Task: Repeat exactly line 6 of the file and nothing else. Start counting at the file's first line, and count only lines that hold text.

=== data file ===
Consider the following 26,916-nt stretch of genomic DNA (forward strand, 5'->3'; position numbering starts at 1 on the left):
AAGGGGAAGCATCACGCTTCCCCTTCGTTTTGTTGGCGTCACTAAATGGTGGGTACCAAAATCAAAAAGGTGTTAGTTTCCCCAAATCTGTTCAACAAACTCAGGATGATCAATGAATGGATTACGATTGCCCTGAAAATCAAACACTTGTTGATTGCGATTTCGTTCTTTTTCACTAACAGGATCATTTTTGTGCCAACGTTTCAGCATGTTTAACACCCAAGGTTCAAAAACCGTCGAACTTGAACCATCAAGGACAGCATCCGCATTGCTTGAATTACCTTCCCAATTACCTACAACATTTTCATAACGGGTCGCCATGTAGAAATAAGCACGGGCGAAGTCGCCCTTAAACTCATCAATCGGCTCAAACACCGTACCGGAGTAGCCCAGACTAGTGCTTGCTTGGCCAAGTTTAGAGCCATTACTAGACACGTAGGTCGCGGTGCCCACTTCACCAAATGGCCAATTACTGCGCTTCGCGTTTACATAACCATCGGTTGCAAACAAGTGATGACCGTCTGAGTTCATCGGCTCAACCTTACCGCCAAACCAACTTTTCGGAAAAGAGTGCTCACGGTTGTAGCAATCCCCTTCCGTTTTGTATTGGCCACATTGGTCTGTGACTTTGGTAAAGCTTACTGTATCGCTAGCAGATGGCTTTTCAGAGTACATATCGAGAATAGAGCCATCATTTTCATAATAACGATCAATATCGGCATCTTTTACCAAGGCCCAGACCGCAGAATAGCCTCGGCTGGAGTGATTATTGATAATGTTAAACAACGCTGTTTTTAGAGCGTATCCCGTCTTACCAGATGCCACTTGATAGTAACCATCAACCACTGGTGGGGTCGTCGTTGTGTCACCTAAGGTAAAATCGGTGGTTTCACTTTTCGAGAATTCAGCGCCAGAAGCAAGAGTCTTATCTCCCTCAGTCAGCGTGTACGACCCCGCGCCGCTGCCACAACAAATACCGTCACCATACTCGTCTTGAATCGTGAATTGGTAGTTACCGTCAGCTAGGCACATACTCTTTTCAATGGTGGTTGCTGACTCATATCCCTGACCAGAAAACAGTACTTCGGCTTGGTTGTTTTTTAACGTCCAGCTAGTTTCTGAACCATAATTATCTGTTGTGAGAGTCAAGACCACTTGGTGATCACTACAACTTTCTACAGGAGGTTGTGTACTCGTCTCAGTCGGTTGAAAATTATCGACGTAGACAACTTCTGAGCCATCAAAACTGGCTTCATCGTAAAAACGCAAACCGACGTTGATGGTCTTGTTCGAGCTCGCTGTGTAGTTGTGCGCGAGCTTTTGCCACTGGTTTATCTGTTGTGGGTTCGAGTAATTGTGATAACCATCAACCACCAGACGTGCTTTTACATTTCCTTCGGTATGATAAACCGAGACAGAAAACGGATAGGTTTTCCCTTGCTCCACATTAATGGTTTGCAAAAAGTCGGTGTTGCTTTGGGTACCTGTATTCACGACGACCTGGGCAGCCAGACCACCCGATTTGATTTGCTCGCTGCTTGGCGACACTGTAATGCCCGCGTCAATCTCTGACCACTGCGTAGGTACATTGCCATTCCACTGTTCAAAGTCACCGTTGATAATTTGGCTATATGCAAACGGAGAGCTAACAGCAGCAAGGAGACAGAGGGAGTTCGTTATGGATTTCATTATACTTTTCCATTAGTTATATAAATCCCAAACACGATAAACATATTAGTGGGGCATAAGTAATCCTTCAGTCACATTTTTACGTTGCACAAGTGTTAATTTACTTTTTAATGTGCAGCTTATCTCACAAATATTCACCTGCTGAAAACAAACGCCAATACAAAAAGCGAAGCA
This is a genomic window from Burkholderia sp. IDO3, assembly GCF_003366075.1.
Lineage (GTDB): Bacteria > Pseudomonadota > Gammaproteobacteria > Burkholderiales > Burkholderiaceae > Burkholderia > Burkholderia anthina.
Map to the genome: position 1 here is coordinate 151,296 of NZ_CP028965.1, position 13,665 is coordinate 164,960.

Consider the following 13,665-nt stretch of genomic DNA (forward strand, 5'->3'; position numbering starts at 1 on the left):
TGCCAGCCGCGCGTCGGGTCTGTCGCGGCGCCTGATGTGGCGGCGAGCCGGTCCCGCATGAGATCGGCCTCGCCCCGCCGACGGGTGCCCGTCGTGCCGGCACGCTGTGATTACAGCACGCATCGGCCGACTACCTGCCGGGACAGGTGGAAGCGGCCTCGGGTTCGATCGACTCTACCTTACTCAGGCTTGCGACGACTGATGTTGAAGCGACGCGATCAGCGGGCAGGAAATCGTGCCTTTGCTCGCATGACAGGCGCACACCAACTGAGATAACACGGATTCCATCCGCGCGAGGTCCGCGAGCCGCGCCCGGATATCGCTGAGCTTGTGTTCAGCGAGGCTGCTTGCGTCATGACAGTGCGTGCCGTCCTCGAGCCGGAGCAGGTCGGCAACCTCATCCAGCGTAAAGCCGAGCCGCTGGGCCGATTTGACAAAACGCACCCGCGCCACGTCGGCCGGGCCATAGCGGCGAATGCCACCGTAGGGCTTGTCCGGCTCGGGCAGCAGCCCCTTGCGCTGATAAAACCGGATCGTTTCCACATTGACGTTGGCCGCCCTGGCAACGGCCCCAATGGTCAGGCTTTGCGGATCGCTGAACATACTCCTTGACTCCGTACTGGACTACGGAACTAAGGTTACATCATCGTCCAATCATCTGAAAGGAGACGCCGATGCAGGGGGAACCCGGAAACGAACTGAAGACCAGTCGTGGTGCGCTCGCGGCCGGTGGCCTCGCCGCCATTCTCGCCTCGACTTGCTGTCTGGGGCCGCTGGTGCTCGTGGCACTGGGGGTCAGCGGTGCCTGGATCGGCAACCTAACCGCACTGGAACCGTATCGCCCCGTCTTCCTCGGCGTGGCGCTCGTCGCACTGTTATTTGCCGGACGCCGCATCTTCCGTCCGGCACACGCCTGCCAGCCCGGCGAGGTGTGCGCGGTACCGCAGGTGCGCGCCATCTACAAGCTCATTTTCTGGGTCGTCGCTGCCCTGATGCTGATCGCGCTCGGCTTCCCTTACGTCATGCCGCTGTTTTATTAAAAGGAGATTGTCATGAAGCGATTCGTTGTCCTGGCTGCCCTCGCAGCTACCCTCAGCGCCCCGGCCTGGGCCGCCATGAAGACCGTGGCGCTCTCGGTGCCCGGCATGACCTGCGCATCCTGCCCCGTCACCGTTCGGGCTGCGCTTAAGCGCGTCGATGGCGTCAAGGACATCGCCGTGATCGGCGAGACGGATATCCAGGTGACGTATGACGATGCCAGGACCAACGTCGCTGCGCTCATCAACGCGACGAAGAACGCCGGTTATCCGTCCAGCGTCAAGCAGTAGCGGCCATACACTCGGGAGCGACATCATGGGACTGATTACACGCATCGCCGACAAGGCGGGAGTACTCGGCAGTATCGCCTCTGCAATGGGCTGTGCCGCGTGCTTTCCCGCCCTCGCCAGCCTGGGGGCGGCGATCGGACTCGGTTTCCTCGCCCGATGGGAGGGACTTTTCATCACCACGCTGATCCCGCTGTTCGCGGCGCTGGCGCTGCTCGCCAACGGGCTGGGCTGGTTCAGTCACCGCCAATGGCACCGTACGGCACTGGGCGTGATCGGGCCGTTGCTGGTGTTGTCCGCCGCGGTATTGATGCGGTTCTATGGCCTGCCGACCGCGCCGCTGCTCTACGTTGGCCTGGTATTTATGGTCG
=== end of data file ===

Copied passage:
Consider the following 13,665-nt stretch of genomic DNA (forward strand, 5'->3'; position numbering starts at 1 on the left):